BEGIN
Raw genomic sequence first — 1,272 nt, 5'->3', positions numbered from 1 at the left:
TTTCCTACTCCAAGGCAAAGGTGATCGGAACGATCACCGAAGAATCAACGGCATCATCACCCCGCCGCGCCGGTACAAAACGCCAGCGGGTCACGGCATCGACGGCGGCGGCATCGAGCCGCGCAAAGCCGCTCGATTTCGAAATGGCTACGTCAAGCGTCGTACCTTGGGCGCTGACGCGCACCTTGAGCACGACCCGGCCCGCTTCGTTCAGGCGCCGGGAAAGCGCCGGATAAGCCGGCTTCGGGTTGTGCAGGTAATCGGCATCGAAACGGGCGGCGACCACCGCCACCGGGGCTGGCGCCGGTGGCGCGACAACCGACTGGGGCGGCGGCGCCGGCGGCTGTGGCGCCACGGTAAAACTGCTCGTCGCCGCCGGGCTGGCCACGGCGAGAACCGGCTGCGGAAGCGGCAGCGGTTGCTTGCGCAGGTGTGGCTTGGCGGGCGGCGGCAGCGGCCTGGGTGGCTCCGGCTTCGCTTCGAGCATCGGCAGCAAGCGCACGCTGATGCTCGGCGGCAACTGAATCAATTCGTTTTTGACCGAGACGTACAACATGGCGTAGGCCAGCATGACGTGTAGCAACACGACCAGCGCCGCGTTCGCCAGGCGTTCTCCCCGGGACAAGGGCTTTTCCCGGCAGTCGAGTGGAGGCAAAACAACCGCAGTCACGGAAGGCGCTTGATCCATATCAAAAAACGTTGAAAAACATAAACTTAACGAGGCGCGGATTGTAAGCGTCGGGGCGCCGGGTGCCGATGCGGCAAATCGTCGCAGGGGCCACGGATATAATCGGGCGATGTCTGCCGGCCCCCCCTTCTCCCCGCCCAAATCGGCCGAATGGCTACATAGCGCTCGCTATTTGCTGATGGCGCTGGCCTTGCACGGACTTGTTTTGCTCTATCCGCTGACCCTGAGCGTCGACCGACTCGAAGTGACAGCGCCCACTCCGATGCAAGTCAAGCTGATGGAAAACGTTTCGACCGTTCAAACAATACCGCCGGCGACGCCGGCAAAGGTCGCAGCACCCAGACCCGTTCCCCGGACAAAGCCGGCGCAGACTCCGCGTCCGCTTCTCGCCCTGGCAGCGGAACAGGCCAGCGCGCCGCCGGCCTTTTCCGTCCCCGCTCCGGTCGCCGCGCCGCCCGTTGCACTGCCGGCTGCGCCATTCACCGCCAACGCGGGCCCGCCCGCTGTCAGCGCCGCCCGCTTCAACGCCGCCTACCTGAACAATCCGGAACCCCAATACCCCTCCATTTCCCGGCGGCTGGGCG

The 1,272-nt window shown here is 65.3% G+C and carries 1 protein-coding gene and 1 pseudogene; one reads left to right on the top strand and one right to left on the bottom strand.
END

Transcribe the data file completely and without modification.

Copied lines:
Raw genomic sequence first — 1,272 nt, 5'->3', positions numbered from 1 at the left:
TTTCCTACTCCAAGGCAAAGGTGATCGGAACGATCACCGAAGAATCAACGGCATCATCACCCCGCCGCGCCGGTACAAAACGCCAGCGGGTCACGGCATCGACGGCGGCGGCATCGAGCCGCGCAAAGCCGCTCGATTTCGAAATGGCTACGTCAAGCGTCGTACCTTGGGCGCTGACGCGCACCTTGAGCACGACCCGGCCCGCTTCGTTCAGGCGCCGGGAAAGCGCCGGATAAGCCGGCTTCGGGTTGTGCAGGTAATCGGCATCGAAACGGGCGGCGACCACCGCCACCGGGGCTGGCGCCGGTGGCGCGACAACCGACTGGGGCGGCGGCGCCGGCGGCTGTGGCGCCACGGTAAAACTGCTCGTCGCCGCCGGGCTGGCCACGGCGAGAACCGGCTGCGGAAGCGGCAGCGGTTGCTTGCGCAGGTGTGGCTTGGCGGGCGGCGGCAGCGGCCTGGGTGGCTCCGGCTTCGCTTCGAGCATCGGCAGCAAGCGCACGCTGATGCTCGGCGGCAACTGAATCAATTCGTTTTTGACCGAGACGTACAACATGGCGTAGGCCAGCATGACGTGTAGCAACACGACCAGCGCCGCGTTCGCCAGGCGTTCTCCCCGGGACAAGGGCTTTTCCCGGCAGTCGAGTGGAGGCAAAACAACCGCAGTCACGGAAGGCGCTTGATCCATATCAAAAAACGTTGAAAAACATAAACTTAACGAGGCGCGGATTGTAAGCGTCGGGGCGCCGGGTGCCGATGCGGCAAATCGTCGCAGGGGCCACGGATATAATCGGGCGATGTCTGCCGGCCCCCCCTTCTCCCCGCCCAAATCGGCCGAATGGCTACATAGCGCTCGCTATTTGCTGATGGCGCTGGCCTTGCACGGACTTGTTTTGCTCTATCCGCTGACCCTGAGCGTCGACCGACTCGAAGTGACAGCGCCCACTCCGATGCAAGTCAAGCTGATGGAAAACGTTTCGACCGTTCAAACAATACCGCCGGCGACGCCGGCAAAGGTCGCAGCACCCAGACCCGTTCCCCGGACAAAGCCGGCGCAGACTCCGCGTCCGCTTCTCGCCCTGGCAGCGGAACAGGCCAGCGCGCCGCCGGCCTTTTCCGTCCCCGCTCCGGTCGCCGCGCCGCCCGTTGCACTGCCGGCTGCGCCATTCACCGCCAACGCGGGCCCGCCCGCTGTCAGCGCCGCCCGCTTCAACGCCGCCTACCTGAACAATCCGGAACCCCAATACCCCTCCATTTCCCGGCGGCTGGGCG

The 1,272-nt window shown here is 65.3% G+C and carries 1 protein-coding gene and 1 pseudogene; one reads left to right on the top strand and one right to left on the bottom strand.